Open Country Mag is a multiplatform space for African literature. I founded it on 5 May 2020 but it launched on 26 December 2020. It exists to record literary culture in Africa; to make the deep archives of literary resources, data, and history available for use anywhere, from general reading to academia; and, crucially, to be a ladder for the next generation of African writers, thinkers, literary journalists, and curators, to provide necessary tools in their development.

Open Country Mag produces journalism and in-depth stories about the institutions and people shaping African literature. We publish reviews and announcements of the latest books. We provide guides to opportunities—grants, prizes, fellowships, residencies, workshops—and to events—festivals, book launches, conferences. We curate lists and recommendations. And when the time is right, when we have the funding we need to pay contributors, we will publish new fiction, poetry, and creative nonfiction.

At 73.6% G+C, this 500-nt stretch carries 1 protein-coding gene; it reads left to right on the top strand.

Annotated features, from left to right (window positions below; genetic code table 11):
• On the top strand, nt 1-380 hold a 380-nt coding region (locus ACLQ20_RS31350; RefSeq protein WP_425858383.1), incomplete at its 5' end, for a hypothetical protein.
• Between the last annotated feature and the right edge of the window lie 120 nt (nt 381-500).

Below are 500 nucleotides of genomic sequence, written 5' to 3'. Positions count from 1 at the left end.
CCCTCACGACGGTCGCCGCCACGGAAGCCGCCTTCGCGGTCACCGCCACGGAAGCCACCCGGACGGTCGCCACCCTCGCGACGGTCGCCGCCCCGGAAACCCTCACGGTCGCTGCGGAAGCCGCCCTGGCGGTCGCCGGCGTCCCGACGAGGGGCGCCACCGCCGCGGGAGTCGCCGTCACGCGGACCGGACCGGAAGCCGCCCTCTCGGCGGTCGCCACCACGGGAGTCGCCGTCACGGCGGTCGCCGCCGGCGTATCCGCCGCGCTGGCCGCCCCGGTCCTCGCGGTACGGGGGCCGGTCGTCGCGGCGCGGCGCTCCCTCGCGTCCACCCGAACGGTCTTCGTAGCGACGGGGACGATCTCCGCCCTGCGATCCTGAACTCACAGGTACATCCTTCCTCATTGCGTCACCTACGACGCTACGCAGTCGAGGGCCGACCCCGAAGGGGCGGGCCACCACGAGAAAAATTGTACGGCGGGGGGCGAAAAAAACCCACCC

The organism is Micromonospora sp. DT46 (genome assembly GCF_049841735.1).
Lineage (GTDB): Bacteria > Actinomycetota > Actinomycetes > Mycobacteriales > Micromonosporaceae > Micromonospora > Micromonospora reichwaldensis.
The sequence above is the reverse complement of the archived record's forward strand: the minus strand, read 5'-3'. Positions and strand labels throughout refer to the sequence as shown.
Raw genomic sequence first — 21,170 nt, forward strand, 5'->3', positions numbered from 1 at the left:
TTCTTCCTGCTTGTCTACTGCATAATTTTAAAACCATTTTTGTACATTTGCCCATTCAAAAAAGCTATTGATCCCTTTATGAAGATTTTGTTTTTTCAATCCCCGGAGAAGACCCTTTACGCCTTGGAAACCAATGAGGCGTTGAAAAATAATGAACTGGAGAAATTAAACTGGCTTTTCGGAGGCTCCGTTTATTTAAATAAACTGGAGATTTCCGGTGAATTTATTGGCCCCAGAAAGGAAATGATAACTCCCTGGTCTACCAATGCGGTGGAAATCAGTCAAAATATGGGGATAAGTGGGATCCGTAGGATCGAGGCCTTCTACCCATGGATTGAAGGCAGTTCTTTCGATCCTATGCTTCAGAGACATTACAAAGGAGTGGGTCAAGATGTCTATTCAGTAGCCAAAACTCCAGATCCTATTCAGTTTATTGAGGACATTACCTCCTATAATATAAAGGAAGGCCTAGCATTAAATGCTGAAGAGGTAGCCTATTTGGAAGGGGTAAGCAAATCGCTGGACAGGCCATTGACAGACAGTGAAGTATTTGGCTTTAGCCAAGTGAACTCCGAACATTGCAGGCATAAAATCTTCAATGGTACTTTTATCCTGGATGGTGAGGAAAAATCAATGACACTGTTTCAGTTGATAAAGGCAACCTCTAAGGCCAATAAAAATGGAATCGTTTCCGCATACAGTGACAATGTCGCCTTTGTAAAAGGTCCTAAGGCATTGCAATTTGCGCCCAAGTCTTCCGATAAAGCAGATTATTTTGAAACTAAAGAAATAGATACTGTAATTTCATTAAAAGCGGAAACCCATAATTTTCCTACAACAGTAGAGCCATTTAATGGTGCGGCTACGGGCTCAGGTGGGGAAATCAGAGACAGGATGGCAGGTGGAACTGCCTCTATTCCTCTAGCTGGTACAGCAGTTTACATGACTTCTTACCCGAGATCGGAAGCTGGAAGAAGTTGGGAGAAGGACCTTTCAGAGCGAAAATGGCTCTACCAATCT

Mark Gevisser’s Long Mission of Queer Visibility, Mar. 19, 2021

Hannah Chukwu’s Call to Help Uplift Unheard Voices, Feb. 5, 2021

With Novels & Images, Maaza Mengiste Is Reframing Ethiopian History, Jan. 16, 2021

How Tsitsi Dangarembga, with Her Trilogy of Zimbabwe, Overcame, Dec. 30, 2020

Nigerian Literature Needed Editors. Two Women Stepped in To Groom Them., Dec. 26, 2020

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